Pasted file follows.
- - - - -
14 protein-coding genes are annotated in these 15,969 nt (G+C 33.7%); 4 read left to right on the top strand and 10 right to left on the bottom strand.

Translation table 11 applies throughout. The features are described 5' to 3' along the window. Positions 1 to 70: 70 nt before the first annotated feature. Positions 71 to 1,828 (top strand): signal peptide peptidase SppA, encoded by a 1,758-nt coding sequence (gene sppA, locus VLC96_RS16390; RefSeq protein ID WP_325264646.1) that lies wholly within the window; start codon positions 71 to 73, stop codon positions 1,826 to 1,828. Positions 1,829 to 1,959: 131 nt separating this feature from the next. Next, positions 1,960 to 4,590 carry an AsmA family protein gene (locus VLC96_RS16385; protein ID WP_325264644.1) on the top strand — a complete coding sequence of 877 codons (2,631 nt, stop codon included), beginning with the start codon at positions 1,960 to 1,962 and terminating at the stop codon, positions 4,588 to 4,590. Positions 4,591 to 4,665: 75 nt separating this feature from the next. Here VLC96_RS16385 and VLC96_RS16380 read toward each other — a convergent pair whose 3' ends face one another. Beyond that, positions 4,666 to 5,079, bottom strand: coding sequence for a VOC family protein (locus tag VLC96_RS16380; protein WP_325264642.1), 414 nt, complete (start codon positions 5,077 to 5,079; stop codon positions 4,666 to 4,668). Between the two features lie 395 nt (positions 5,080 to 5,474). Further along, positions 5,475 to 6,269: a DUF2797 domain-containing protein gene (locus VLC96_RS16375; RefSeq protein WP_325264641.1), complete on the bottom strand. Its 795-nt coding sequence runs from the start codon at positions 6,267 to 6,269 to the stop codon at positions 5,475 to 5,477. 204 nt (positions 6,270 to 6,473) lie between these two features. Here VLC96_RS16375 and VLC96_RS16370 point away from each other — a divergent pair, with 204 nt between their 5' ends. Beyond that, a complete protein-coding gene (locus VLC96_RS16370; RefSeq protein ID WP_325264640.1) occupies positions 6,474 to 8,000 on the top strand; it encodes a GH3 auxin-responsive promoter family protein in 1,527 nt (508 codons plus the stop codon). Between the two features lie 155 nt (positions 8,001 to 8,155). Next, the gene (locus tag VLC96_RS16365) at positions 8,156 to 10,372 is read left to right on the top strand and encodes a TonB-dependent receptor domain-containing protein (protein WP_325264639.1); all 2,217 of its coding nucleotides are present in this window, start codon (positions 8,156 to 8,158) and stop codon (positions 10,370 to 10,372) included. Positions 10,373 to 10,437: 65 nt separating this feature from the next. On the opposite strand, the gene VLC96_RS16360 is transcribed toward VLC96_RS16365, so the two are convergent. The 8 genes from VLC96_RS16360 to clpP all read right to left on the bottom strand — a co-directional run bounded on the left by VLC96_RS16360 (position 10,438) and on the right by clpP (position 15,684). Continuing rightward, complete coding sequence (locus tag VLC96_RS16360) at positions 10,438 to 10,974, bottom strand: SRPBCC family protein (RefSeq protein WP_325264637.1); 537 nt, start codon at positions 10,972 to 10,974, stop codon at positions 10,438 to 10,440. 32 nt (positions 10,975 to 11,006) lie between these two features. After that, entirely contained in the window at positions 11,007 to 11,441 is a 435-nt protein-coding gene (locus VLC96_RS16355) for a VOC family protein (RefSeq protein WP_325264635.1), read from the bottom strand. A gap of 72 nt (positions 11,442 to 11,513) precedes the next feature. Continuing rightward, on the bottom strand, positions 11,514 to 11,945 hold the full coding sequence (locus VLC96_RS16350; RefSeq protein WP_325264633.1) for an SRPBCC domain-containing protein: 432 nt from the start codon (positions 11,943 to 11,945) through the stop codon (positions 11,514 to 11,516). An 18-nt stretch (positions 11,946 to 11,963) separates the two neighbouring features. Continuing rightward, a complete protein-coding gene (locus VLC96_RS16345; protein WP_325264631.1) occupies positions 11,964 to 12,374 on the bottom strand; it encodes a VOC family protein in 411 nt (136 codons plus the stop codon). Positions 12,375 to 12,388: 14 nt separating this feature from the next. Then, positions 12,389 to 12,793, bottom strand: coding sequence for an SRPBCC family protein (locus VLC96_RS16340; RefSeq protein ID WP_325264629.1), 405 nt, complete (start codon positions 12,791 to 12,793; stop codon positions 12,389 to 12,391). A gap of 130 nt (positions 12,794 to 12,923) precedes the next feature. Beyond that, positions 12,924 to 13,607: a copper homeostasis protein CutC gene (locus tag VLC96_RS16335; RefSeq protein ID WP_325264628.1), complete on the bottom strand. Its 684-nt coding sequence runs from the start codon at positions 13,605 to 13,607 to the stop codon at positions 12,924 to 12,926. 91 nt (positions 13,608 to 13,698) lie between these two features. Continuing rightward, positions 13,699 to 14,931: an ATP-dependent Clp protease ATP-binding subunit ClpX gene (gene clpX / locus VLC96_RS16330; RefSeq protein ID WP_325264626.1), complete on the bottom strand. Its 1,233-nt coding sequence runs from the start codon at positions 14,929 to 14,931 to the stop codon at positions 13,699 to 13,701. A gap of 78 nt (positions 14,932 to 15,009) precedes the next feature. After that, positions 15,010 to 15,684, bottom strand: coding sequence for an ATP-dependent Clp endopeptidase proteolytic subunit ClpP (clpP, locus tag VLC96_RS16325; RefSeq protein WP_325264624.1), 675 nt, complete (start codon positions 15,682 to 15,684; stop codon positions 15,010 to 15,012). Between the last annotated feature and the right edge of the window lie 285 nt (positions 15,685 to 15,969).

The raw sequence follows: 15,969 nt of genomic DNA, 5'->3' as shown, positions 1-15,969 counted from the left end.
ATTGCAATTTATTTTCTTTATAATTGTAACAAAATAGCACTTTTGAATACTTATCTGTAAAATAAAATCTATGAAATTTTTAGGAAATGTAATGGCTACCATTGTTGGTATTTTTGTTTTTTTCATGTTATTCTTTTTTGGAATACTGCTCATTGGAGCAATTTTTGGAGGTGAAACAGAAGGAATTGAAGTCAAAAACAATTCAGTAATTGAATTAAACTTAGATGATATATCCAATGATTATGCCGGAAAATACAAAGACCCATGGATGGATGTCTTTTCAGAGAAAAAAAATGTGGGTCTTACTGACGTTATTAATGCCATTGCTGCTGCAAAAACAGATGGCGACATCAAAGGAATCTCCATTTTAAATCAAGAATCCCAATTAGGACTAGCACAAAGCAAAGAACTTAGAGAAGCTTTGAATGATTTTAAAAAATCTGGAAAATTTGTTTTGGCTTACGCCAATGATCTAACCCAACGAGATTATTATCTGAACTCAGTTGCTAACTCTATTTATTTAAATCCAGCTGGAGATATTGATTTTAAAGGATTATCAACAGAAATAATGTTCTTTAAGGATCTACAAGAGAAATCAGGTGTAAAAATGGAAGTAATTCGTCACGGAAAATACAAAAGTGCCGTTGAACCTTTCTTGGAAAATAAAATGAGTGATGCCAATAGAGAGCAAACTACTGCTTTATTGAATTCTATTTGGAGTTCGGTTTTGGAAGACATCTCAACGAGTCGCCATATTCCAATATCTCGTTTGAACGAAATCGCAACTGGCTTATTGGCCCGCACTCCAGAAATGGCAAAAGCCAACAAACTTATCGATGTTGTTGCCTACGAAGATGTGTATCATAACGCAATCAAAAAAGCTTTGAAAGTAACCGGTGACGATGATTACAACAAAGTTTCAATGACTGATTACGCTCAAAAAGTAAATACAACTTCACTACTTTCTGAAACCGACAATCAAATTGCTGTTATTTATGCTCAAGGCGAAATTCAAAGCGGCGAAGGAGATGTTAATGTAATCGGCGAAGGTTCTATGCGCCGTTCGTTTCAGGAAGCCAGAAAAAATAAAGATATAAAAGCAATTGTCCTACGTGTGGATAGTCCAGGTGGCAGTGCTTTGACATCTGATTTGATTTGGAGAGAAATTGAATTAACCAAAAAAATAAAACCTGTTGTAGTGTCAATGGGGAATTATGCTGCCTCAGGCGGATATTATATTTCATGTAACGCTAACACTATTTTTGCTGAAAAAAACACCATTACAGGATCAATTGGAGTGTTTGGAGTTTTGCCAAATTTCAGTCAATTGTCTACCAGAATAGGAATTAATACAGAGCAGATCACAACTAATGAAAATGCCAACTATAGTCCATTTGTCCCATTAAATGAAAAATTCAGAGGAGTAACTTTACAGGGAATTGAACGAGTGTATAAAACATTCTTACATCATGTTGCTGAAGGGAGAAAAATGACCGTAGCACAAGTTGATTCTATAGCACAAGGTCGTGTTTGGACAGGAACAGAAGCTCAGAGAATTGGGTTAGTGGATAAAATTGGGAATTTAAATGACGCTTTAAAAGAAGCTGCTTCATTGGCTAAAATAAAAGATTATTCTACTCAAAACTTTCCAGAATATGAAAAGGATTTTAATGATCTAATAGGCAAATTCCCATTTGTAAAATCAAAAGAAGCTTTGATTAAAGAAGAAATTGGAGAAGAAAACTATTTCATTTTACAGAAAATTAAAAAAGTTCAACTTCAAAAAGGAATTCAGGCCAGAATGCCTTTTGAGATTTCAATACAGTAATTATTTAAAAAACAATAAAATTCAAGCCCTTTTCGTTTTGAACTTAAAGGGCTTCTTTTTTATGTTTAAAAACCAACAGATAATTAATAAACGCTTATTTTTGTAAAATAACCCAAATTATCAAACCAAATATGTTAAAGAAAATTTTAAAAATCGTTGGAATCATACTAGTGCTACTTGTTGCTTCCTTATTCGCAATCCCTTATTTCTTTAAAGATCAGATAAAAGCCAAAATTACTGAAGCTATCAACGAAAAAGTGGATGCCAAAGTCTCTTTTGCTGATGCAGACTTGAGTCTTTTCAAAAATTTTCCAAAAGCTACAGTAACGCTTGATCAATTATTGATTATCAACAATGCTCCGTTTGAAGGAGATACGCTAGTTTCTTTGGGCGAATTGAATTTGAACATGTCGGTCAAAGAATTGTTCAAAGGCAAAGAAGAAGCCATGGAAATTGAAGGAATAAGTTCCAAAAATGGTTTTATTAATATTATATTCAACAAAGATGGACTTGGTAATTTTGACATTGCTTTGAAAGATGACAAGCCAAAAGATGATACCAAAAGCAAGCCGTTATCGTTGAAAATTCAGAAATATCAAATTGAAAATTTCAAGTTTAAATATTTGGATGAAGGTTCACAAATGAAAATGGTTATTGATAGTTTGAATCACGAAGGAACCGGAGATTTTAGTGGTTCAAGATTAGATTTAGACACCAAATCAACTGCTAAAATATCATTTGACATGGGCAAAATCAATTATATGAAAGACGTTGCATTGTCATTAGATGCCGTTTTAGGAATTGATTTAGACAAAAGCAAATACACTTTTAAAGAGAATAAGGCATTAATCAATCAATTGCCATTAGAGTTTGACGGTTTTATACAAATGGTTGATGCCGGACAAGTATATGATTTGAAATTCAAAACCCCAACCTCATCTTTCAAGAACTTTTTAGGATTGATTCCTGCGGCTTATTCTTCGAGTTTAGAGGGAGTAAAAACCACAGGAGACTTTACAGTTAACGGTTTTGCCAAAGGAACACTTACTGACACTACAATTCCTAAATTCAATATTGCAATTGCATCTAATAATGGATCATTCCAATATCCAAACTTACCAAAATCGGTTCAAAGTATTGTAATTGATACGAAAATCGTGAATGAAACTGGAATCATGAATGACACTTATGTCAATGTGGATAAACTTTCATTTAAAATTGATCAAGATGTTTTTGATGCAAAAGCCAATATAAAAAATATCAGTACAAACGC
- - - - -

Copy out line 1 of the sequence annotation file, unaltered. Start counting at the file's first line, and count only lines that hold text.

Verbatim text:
14 protein-coding genes are annotated in these 15,969 nt (G+C 33.7%); 4 read left to right on the top strand and 10 right to left on the bottom strand.